It was one of the most popular releases of its era, becoming Chess' biggest hit in the period before Chuck Berry's and Bo Diddley's success. It also became one of the first R&B hit records to be covered by a leading white artist, Tennessee Ernie Ford. Mabon's original was played on Alan Freed's early radio shows and also sold well to white audiences, crossing over markets at the start of the rock and roll era. Mabon returned to the top R&B slot in 1953 with "I'm Mad", and had another hit with Mel London penned "Poison Ivy" in 1954. However, his career failed to maintain its momentum, and record releases in the late 1950s on a variety of labels were largely unsuccessful.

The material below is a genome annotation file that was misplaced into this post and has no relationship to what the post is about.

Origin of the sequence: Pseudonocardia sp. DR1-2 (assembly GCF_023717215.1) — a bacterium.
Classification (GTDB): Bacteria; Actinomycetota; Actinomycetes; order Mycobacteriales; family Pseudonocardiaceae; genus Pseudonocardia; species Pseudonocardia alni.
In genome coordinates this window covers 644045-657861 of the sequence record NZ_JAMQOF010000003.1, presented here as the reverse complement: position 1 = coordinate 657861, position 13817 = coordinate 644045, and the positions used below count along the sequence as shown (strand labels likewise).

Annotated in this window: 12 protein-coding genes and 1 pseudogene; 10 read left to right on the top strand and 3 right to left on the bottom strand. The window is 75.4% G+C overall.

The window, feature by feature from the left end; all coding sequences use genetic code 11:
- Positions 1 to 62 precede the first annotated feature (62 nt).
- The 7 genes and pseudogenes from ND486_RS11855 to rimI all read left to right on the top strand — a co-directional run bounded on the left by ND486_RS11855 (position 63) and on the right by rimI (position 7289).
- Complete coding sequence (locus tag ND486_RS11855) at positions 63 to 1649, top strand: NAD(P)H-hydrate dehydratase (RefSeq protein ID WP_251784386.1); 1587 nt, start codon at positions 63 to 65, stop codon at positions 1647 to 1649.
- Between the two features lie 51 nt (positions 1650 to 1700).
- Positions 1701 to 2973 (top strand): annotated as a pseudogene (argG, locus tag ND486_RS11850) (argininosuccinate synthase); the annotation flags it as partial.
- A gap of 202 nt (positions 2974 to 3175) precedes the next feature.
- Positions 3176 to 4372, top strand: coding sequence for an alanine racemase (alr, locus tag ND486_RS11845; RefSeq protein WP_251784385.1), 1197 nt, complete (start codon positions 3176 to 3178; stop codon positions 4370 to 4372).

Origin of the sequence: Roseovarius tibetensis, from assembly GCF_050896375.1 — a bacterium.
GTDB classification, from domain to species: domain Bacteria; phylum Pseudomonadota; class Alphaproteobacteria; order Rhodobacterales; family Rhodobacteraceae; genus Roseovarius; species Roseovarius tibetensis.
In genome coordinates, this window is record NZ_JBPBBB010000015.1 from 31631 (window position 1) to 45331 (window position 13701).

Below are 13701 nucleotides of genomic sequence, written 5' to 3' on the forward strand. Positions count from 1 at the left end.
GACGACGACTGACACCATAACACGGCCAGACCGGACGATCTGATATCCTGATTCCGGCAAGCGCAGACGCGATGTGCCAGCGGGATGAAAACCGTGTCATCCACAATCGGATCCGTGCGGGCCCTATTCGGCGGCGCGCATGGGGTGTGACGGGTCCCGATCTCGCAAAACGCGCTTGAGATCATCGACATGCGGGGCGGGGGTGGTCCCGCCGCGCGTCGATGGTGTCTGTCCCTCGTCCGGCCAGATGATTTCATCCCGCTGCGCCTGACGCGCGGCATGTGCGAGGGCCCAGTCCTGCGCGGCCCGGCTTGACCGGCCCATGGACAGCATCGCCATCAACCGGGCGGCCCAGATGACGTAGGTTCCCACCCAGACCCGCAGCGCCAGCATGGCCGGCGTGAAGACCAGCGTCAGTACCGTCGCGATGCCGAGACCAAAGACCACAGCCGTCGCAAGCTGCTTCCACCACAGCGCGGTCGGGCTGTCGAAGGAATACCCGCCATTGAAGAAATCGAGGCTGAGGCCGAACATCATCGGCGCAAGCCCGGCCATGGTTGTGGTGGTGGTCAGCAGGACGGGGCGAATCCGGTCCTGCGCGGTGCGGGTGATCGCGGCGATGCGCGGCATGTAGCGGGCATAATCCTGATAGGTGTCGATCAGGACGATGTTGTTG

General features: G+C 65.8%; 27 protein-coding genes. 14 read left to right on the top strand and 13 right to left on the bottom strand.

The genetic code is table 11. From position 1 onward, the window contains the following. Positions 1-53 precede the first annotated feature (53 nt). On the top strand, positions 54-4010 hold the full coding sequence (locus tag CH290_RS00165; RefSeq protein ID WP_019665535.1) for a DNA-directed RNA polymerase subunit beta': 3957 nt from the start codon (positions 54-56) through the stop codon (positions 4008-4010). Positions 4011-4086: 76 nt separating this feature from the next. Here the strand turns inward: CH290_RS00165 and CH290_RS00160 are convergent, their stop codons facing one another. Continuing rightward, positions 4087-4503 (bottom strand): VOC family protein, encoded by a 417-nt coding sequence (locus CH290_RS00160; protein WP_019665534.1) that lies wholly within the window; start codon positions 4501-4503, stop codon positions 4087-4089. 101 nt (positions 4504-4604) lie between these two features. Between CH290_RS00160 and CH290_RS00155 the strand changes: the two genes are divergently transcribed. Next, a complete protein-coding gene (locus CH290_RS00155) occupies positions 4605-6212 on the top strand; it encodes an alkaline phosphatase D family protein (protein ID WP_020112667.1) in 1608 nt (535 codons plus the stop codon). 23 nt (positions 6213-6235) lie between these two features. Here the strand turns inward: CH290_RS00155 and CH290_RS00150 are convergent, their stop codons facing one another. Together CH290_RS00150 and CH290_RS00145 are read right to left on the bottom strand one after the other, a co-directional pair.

After a lull he repeated the process more modestly in the early 1960s with "Got To Have Some" and "I'm The Fixer". After moving to Paris in 1972, he recorded and toured in Europe, as well as playing at the Montreux Jazz Festival, until his death in April 1985. Legacy: Mabon's song "I Don't Know" was covered by The Blues Brothers. His song "Just Got Some" was covered by Rod Stewart. "Seventh Son", first recorded by Mabon in 1955, has since been covered by a number of artists including Johnny Rivers, John Mellencamp, Billy "Crash" Craddock, Mose Allison, Sting, Climax Blues Band,and Long John Baldry. His coolly humorous, slightly effeminate style greatly impressed the English R&B singer and keyboard player, Georgie Fame. Read more on Last.fm.
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